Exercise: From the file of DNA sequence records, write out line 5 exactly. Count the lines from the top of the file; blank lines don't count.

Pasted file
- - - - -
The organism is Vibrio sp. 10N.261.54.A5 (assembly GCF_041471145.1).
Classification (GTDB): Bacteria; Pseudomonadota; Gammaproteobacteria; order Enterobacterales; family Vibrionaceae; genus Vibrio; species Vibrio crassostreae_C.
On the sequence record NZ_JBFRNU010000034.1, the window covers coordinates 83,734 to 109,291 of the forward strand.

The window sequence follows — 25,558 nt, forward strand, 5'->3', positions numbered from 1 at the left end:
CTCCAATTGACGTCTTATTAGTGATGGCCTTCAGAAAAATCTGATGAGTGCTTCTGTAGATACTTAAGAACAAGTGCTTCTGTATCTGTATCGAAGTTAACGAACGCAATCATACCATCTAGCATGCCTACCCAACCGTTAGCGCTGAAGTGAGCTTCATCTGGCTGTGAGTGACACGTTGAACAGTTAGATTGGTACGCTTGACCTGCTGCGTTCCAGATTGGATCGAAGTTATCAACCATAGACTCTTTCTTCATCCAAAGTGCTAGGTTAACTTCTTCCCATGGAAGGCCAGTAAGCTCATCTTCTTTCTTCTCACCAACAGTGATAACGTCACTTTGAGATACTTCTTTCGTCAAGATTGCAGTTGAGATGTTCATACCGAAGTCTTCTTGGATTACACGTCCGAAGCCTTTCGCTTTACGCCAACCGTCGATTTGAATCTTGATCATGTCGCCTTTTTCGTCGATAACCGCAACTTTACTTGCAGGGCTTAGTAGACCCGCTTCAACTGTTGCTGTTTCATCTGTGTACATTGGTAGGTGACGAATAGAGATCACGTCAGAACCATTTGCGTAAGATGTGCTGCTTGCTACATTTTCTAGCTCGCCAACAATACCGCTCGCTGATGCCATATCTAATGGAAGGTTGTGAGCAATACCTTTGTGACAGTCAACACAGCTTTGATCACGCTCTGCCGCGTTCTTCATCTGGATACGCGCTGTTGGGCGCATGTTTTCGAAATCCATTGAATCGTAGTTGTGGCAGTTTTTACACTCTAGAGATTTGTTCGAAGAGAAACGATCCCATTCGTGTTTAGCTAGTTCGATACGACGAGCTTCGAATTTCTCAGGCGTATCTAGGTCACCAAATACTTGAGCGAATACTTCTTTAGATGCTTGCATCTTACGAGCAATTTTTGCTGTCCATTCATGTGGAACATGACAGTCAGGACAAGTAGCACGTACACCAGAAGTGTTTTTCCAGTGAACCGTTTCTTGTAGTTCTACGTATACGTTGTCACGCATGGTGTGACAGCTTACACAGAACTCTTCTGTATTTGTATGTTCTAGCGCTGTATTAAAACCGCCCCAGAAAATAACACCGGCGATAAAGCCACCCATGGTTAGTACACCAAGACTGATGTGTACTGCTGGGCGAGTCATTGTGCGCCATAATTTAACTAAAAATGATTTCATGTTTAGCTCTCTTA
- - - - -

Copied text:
CTCCAATTGACGTCTTATTAGTGATGGCCTTCAGAAAAATCTGATGAGTGCTTCTGTAGATACTTAAGAACAAGTGCTTCTGTATCTGTATCGAAGTTAACGAACGCAATCATACCATCTAGCATGCCTACCCAACCGTTAGCGCTGAAGTGAGCTTCATCTGGCTGTGAGTGACACGTTGAACAGTTAGATTGGTACGCTTGACCTGCTGCGTTCCAGATTGGATCGAAGTTATCAACCATAGACTCTTTCTTCATCCAAAGTGCTAGGTTAACTTCTTCCCATGGAAGGCCAGTAAGCTCATCTTCTTTCTTCTCACCAACAGTGATAACGTCACTTTGAGATACTTCTTTCGTCAAGATTGCAGTTGAGATGTTCATACCGAAGTCTTCTTGGATTACACGTCCGAAGCCTTTCGCTTTACGCCAACCGTCGATTTGAATCTTGATCATGTCGCCTTTTTCGTCGATAACCGCAACTTTACTTGCAGGGCTTAGTAGACCCGCTTCAACTGTTGCTGTTTCATCTGTGTACATTGGTAGGTGACGAATAGAGATCACGTCAGAACCATTTGCGTAAGATGTGCTGCTTGCTACATTTTCTAGCTCGCCAACAATACCGCTCGCTGATGCCATATCTAATGGAAGGTTGTGAGCAATACCTTTGTGACAGTCAACACAGCTTTGATCACGCTCTGCCGCGTTCTTCATCTGGATACGCGCTGTTGGGCGCATGTTTTCGAAATCCATTGAATCGTAGTTGTGGCAGTTTTTACACTCTAGAGATTTGTTCGAAGAGAAACGATCCCATTCGTGTTTAGCTAGTTCGATACGACGAGCTTCGAATTTCTCAGGCGTATCTAGGTCACCAAATACTTGAGCGAATACTTCTTTAGATGCTTGCATCTTACGAGCAATTTTTGCTGTCCATTCATGTGGAACATGACAGTCAGGACAAGTAGCACGTACACCAGAAGTGTTTTTCCAGTGAACCGTTTCTTGTAGTTCTACGTATACGTTGTCACGCATGGTGTGACAGCTTACACAGAACTCTTCTGTATTTGTATGTTCTAGCGCTGTATTAAAACCGCCCCAGAAAATAACACCGGCGATAAAGCCACCCATGGTTAGTACACCAAGACTGATGTGTACTGCTGGGCGAGTCATTGTGCGCCATAATTTAACTAAAAATGATTTCATGTTTAGCTCTCTTA